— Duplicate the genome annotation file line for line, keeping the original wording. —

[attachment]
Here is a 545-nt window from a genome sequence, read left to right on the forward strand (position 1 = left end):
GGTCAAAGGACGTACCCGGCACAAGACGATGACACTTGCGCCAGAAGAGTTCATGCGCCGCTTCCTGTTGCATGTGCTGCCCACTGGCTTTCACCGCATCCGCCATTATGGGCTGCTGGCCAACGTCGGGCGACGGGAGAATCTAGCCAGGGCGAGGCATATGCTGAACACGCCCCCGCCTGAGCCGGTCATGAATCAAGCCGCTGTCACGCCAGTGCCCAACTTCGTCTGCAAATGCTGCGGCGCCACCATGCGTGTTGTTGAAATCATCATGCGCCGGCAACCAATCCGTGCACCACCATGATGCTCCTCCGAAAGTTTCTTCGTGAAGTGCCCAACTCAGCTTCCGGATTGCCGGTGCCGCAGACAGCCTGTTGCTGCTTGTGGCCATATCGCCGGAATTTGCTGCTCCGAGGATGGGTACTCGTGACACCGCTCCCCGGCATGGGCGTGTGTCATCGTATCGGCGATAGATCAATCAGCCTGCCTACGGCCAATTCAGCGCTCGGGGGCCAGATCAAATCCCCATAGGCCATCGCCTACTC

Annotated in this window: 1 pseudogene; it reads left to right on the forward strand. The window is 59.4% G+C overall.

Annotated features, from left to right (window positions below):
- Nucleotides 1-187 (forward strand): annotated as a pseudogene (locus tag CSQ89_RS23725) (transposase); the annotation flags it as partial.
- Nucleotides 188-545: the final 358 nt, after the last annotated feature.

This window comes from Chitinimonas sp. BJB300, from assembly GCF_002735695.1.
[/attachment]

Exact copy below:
Here is a 545-nt window from a genome sequence, read left to right on the forward strand (position 1 = left end):
GGTCAAAGGACGTACCCGGCACAAGACGATGACACTTGCGCCAGAAGAGTTCATGCGCCGCTTCCTGTTGCATGTGCTGCCCACTGGCTTTCACCGCATCCGCCATTATGGGCTGCTGGCCAACGTCGGGCGACGGGAGAATCTAGCCAGGGCGAGGCATATGCTGAACACGCCCCCGCCTGAGCCGGTCATGAATCAAGCCGCTGTCACGCCAGTGCCCAACTTCGTCTGCAAATGCTGCGGCGCCACCATGCGTGTTGTTGAAATCATCATGCGCCGGCAACCAATCCGTGCACCACCATGATGCTCCTCCGAAAGTTTCTTCGTGAAGTGCCCAACTCAGCTTCCGGATTGCCGGTGCCGCAGACAGCCTGTTGCTGCTTGTGGCCATATCGCCGGAATTTGCTGCTCCGAGGATGGGTACTCGTGACACCGCTCCCCGGCATGGGCGTGTGTCATCGTATCGGCGATAGATCAATCAGCCTGCCTACGGCCAATTCAGCGCTCGGGGGCCAGATCAAATCCCCATAGGCCATCGCCTACTC

Annotated in this window: 1 pseudogene; it reads left to right on the forward strand. The window is 59.4% G+C overall.

Annotated features, from left to right (window positions below):
- Nucleotides 1-187 (forward strand): annotated as a pseudogene (locus tag CSQ89_RS23725) (transposase); the annotation flags it as partial.
- Nucleotides 188-545: the final 358 nt, after the last annotated feature.

This window comes from Chitinimonas sp. BJB300, from assembly GCF_002735695.1.